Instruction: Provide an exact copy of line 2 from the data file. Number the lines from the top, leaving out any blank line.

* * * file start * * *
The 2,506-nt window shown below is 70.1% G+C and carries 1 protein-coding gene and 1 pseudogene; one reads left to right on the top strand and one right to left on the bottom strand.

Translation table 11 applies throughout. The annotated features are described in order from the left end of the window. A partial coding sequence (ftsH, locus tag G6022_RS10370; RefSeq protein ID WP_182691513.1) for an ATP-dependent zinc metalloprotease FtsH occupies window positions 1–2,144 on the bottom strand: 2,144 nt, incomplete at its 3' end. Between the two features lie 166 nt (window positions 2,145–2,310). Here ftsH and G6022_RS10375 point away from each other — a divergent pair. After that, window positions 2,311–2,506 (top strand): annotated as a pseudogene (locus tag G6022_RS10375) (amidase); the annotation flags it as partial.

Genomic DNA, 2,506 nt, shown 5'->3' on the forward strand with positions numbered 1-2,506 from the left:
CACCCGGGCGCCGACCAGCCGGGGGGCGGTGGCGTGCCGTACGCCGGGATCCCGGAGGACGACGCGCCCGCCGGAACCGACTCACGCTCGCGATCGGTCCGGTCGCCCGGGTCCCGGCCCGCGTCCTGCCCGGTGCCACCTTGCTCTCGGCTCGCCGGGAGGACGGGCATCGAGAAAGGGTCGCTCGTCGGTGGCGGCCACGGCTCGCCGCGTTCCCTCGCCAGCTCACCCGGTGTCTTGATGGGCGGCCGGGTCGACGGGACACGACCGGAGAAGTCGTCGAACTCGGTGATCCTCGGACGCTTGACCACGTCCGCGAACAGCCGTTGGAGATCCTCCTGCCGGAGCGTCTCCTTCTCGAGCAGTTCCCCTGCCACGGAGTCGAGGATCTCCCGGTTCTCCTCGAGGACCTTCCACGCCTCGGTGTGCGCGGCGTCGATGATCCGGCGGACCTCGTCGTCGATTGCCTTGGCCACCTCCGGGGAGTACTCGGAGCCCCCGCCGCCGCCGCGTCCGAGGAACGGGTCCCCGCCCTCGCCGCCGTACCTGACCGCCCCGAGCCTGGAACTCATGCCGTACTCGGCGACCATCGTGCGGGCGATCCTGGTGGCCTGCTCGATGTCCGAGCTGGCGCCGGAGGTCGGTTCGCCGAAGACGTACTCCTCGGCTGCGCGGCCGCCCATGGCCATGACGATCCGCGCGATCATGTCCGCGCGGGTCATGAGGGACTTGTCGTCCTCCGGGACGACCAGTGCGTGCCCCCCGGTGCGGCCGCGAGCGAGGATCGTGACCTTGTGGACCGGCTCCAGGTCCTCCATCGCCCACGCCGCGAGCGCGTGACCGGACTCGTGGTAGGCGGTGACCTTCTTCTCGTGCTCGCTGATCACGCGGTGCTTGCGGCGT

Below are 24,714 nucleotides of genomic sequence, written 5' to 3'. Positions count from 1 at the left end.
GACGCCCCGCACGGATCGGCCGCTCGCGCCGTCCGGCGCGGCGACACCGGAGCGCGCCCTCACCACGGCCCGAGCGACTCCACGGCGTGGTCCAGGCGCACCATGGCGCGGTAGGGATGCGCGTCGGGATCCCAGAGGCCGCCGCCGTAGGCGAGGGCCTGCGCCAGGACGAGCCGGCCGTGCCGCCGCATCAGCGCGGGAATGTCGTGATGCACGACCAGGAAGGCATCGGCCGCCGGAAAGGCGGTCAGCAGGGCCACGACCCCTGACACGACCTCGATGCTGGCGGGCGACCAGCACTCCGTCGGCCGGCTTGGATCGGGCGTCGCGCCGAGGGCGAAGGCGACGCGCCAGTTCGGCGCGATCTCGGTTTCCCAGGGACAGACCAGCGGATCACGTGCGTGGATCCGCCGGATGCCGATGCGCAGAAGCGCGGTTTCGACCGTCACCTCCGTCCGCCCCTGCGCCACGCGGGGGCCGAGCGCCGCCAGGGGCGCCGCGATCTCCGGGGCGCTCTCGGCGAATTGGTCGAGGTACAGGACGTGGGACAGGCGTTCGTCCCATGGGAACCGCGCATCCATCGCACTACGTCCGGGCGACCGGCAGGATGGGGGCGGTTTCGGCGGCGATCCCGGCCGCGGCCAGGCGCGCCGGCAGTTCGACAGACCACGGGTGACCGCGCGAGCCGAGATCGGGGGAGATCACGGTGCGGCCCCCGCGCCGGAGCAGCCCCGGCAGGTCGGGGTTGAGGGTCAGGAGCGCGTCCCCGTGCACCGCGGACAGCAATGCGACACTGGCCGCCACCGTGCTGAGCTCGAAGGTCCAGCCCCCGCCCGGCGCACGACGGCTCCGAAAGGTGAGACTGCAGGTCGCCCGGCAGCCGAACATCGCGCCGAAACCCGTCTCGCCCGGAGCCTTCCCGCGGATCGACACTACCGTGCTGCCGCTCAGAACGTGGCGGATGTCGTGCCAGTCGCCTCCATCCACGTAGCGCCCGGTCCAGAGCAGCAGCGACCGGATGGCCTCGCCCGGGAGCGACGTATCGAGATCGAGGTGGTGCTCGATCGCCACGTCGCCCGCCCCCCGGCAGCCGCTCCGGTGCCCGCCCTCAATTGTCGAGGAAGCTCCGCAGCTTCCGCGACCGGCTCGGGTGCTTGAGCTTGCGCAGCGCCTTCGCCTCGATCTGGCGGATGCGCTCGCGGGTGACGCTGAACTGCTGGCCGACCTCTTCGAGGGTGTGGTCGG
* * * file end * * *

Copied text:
Translation table 11 applies throughout. The annotated features are described in order from the left end of the window. A partial coding sequence (ftsH, locus tag G6022_RS10370; RefSeq protein ID WP_182691513.1) for an ATP-dependent zinc metalloprotease FtsH occupies window positions 1–2,144 on the bottom strand: 2,144 nt, incomplete at its 3' end. Between the two features lie 166 nt (window positions 2,145–2,310). Here ftsH and G6022_RS10375 point away from each other — a divergent pair. After that, window positions 2,311–2,506 (top strand): annotated as a pseudogene (locus tag G6022_RS10375) (amidase); the annotation flags it as partial.